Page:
Buy apricots. Now.
When Tim Clinch and I discussed the first day’s shoot for the Food Photography Workshop this weekend, we both shouted , “Summer!”
These are summer moments, don’t put it off. Peaches, Tomatoes, Apricots. Too soon and these perfectly ripe fruit will be passé and you’ll have to make apricot jam. However, just now, these firm but juicy guys give their tart/sweet sunshine juice willingly yet still stand up to the hot fast baking, holding their shape and cradling their own juices mixed with thyme and drizzled honey.
This ‘variation on a tarte theme’ is my go-to summer/winter fruit dessert. The very good and forgiving French butter pastry is a snap to make. See my recipe for that here.
The fresh goat cheese base- creamy, slightly sweet, and beaten with an egg, is poured into the unbaked pastry and serves as a creamy blank canvas for the fruit. The surface is arranged with the apricots hollow side up to hold the juices and honey, dusted with some fresh thyme and popped in the hot (425′F/220′C) oven to bake for 25 minutes.
eh voila! I do this tarte over and over with peaches, plums, pears, figs…all the fresh stone fruit until the fall and then I switch to thinly sliced apples marinated in armagnac, cooked fruit, thick jam or just cream and honey. More good photographs like this one of the steps to make the tarte were taken by Mardi on the Food Photography Workshop and posted on her site here. Want the step by step recipe? Here it is… Read More
It begins here, with two good ingredients.
Ham- Eric Ospital’s Ibaiona brand from the Basque Country.
Asparagus- local, just picked and carried to the market so fresh it snaps.
This week, my Kitchen Godmother, Vétou Pompele, came by for weekend breakfast (a decidedly not French event) and asked me what I would make for her.
I grabbed a copy of my first cookbook that chronicled my early days sailing on the Julia Hoyt and said,
“Your Asparagus and Ham dish, of course”.
She had forgotten about what was long one of my favorite dishes. It’s easy. When you cook everyday, EVERY DAY, that’s a lot of recipes under the bridge. We have both forgotten half of the wonderful dishes we cooked together over years of sailing the canals and rivers of France on the Julia Hoyt. This was always one of my Spring favorites, because unlike my life BF (Before France), asparagus is a once a year event, a few scant weeks of spear-ful delight. Read More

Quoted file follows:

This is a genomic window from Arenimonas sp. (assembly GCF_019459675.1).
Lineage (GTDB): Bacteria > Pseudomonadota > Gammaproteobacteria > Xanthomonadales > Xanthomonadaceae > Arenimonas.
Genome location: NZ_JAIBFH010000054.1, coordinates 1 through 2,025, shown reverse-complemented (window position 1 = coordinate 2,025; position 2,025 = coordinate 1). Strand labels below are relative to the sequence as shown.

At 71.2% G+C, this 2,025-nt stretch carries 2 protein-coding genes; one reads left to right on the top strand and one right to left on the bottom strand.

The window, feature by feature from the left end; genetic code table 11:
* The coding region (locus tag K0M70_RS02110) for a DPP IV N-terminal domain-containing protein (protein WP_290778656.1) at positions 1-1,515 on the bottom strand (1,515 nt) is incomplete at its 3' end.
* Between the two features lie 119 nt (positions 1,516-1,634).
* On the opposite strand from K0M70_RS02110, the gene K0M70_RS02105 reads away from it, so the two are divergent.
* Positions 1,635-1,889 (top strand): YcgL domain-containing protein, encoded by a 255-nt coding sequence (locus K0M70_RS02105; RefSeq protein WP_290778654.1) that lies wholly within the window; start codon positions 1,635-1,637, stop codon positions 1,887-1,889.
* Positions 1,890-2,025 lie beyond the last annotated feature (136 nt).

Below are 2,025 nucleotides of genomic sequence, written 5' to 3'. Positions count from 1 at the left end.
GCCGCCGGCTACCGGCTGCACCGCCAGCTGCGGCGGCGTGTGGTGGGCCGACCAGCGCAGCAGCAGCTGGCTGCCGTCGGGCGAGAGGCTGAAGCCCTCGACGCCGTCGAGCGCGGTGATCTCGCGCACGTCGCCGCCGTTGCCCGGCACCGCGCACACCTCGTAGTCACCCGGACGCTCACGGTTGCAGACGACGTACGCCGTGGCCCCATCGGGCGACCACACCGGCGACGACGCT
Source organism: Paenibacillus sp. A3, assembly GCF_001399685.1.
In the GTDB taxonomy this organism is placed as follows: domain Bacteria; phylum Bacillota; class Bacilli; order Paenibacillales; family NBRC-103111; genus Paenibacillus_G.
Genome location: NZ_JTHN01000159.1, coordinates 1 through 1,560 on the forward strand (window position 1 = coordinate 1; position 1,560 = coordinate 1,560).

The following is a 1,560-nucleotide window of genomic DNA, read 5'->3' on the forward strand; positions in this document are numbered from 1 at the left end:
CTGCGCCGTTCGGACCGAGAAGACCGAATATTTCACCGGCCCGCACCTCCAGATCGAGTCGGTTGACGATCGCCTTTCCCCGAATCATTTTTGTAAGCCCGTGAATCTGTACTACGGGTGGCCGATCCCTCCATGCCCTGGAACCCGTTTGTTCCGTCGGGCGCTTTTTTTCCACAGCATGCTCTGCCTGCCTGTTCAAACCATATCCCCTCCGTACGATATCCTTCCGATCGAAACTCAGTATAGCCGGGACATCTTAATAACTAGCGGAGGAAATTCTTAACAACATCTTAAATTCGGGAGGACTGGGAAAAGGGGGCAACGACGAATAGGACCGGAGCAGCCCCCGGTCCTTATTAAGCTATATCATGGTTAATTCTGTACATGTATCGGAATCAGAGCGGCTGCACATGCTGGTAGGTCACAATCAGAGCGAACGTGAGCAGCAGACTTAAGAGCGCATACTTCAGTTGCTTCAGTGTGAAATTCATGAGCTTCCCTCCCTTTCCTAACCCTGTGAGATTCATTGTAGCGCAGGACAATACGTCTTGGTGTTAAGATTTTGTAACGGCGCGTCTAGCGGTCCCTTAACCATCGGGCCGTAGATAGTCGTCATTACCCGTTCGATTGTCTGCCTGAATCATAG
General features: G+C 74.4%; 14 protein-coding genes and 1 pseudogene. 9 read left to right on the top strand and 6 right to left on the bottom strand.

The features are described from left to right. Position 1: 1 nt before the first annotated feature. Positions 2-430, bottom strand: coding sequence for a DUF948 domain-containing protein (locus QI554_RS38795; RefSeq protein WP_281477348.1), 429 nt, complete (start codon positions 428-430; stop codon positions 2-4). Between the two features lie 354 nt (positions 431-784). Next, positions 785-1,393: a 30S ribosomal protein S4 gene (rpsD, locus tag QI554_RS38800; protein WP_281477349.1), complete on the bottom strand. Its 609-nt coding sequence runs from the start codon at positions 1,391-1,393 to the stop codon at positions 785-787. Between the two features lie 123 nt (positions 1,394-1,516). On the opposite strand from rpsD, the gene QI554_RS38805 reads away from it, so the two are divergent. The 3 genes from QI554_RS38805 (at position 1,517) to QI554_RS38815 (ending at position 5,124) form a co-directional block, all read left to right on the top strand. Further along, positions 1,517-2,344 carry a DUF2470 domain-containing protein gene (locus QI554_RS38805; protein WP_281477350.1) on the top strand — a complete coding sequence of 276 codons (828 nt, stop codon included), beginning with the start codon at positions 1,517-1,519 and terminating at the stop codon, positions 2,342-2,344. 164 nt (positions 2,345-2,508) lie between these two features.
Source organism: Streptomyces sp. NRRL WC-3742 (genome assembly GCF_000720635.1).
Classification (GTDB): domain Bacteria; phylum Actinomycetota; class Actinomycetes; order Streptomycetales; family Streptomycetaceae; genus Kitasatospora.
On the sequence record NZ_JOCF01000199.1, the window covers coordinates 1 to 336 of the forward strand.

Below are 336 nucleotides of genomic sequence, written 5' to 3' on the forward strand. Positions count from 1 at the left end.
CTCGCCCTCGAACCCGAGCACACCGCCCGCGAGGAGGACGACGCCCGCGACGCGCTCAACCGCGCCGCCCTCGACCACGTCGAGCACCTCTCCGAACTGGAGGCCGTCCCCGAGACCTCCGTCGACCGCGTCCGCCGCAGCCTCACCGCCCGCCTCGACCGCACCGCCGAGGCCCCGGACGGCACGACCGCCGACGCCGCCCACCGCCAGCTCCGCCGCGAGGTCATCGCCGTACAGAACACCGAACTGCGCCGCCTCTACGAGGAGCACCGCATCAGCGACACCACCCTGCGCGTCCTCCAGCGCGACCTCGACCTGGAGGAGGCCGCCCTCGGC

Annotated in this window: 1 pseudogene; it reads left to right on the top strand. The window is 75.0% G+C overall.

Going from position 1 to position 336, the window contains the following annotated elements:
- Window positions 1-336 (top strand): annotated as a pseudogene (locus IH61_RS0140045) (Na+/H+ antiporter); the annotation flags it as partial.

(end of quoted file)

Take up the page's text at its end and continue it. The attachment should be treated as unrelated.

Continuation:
There are pies and there are PIES.
There is magic and there is MAGYC.
And yes, this is a bonafide, real, authentic MAGYC PIE.
But this week as Fran and Ian from Melbourne, and Hilary from Sonoma, and Matt from Welbeck descend on the Chapolard home for lunch, we’ll be bringing this fat MAGYC PIE with us. MAGYC stands for Mastering the Art of Gascon Cooking (with a nod to Julie Child’s masterful book). What’s in this golden-crusted succulent pie? Read on…
I was just going to call this Workday Soup- a 20-minute solution to feeding a small crew at Camont. I’ve been working on my homework for SAF (actually, my homework will be your homework, you lucky Butchery & Charcuterie students who begin next month!). I hate to get interrupted when working on tables and calendars. When the Noon siren blew from the nearby village spire, I just started shouting cooking advice into the kitchen. Cut up some potatoes! Chop up that Ventreche into lardons! Throw it in a pan with the duck fat!
Twenty minutes or so later, the potatoes were creamy and tender, the duck fat broth was golden rich, and a jar containing an solitary confited duck breast was popped in a pan to warm through, crisp up and garnish the steamy thyme and bay infused broth. Eh Voila!
This is the sort of nourishing and soothing meal that might help in a hurricane ravaged moment- grab a sack of potatoes, a jar of duck confit and your sterno stove. To all my dear friends and family in Irene’s path, I dub this soup for you!
ps- don’t have any duck confit in the larder? I still have one place open on the October 3 Confit Course -http://kitchen-at-camont.com/programs/cookery/dig-in/cassoulet-confit-coq-au-vin/.
Last night, as the kitchen crew began to lose control between increasingly large portions of truffle-related wonders, Jack uttered a solitary phrase as I suggested we taste the fruits of our week’s labors- a recreation of a historic hunting-inspired terrine favored by Henri IVth.
“Let’s taste Kate’s small terrine of joy”.
The Small Terrine of Joy- henceforward referred to simply as STJ- had been resting on the counter perfuming the air above and around that corner of the kitchen, wafting up the stairs and sneaking under the pigeonnier’s chambres with a heady hint of forest and field elevated to a sublime taste of… game, pork,and veal bound by truffleness.
Less a recipe than a celebration of special ingredients, bound by traditional respect for lean and fat, natural flavor and added seasoning, we began with an idea and ended up with delicious mouthful of succulent savory textures that played between toothsome and tender as foie gras melted onto truffles under a lean strip of marinated pheasant.
This is a lesson in cooking, as we let the ingredients dictate how we treat them, slow or high heat, moist, covered or browning. This is not a recipe of proportions or weights; this is an afternoon of friendship and inspiration manifested at the table and on our plates in the Kitchen-at-Camont. For Tim Clinch’s lovely take on this: http://timclinchphotography.tumblr.com/post/3561477421/the-small-terrine-of-joy-actually-a-terrine